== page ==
Analysis of genomes of bacterial isolates from lameness outbreaks in broilers

We investigated lameness outbreaks at commercial broiler farms in Arkansas. From Bacterial Chondronecrosis with Osteomyelitis (BCO) lesions, we isolated several distinct bacterial species. The results show that BCO-lameness pathogens on particular farms can differ significantly.

Genomes for Staphylococcus aureus were highly related to chicken isolates from Europe, but present in the Arkansas area for at least a decade. Phylogenomics suggest that this S. aureus has been restricted to poultry for more than 40 years. Detailed analysis of genomes from two neighboring clades of S. aureus human and chicken isolates, identifies the acquisition of a particular pathogenicity island in the transition from human to chicken pathogen and that pathogenesis in chickens may depend on this mobile element.

Genomes assembled from Escherichia coli isolates were quite different between farms, and more similar to genomes from different geographical locations. The E. coli phylogenomics suggests frequent host shifts for this species, in contrast to S. aureus. Isolate-specific genome characterizations will help further our understanding of the disease mechanisms of BCO-lameness, a significant animal welfare issue.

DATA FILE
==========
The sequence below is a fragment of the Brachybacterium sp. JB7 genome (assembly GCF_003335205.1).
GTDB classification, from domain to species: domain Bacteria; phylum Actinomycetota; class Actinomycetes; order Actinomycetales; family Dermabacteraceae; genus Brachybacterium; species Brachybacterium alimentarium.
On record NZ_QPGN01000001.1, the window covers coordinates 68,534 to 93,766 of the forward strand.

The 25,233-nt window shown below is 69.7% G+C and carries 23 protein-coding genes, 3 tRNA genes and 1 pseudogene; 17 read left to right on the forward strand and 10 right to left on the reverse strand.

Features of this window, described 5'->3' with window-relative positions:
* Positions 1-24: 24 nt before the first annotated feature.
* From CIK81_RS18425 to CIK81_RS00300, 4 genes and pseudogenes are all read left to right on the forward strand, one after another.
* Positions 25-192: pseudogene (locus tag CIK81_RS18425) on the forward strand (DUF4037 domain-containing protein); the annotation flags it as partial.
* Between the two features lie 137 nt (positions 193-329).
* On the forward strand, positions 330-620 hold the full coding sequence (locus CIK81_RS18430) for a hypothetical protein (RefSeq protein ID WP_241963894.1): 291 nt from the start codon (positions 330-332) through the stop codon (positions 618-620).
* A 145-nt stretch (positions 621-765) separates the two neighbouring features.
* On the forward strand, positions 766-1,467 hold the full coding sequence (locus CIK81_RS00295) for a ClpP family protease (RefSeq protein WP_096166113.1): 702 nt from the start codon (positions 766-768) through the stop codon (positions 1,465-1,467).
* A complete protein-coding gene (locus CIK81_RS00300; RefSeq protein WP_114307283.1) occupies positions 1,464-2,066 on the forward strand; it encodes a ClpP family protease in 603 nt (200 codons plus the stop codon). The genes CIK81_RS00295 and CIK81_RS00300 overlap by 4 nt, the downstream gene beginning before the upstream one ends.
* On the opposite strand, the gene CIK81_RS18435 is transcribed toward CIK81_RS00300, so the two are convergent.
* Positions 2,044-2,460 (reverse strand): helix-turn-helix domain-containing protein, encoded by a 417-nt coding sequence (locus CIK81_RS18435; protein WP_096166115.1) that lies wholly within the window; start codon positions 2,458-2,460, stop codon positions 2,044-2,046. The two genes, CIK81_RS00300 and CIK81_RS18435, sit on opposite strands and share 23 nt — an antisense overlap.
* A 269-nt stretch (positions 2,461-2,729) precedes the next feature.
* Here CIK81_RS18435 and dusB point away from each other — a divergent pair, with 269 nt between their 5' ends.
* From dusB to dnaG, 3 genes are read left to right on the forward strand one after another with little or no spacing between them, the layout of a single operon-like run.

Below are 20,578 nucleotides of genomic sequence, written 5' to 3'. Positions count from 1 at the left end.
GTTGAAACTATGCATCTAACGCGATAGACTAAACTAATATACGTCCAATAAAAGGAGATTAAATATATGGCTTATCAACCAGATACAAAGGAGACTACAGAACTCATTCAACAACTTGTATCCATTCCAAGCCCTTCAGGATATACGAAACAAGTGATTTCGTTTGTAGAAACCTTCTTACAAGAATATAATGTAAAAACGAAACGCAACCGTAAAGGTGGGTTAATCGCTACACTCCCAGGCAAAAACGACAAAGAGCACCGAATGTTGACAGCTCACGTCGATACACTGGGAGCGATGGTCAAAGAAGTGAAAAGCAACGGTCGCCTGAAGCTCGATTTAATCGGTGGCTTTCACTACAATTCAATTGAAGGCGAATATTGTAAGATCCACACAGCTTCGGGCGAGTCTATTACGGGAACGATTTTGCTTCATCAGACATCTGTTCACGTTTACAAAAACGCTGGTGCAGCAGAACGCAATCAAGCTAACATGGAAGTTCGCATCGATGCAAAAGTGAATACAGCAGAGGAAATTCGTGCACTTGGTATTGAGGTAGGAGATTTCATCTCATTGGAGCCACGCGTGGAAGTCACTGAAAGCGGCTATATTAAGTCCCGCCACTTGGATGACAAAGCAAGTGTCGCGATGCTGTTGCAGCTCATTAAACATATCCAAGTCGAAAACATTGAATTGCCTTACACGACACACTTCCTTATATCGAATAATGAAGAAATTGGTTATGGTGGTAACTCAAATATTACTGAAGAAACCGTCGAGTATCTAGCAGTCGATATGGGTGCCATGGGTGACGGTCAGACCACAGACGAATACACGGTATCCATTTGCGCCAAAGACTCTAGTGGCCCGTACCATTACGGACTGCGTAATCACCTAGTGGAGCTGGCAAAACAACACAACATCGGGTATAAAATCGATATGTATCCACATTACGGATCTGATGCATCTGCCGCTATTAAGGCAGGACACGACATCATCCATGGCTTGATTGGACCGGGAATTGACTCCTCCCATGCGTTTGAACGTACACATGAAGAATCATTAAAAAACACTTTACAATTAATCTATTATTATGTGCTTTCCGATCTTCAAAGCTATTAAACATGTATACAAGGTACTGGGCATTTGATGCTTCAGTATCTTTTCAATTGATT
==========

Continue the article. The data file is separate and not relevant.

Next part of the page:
Importance Detailed inspection of the genome sequences of different bacterial species associated with causing lameness in broiler chickens reveals that one species, E. coli, appears to easily switch hosts from humans to chickens and other host species. Conversely, isolates of S. aureus appear to be restricted to specific hosts. One potential mobile DNA element has been identified that may be critical for causing disease in chickens for S. aureus.

Authors: N. Simon Ekesi, Beata Dolka, Adnan A.K. Alrubaye, Douglas D. Rhoads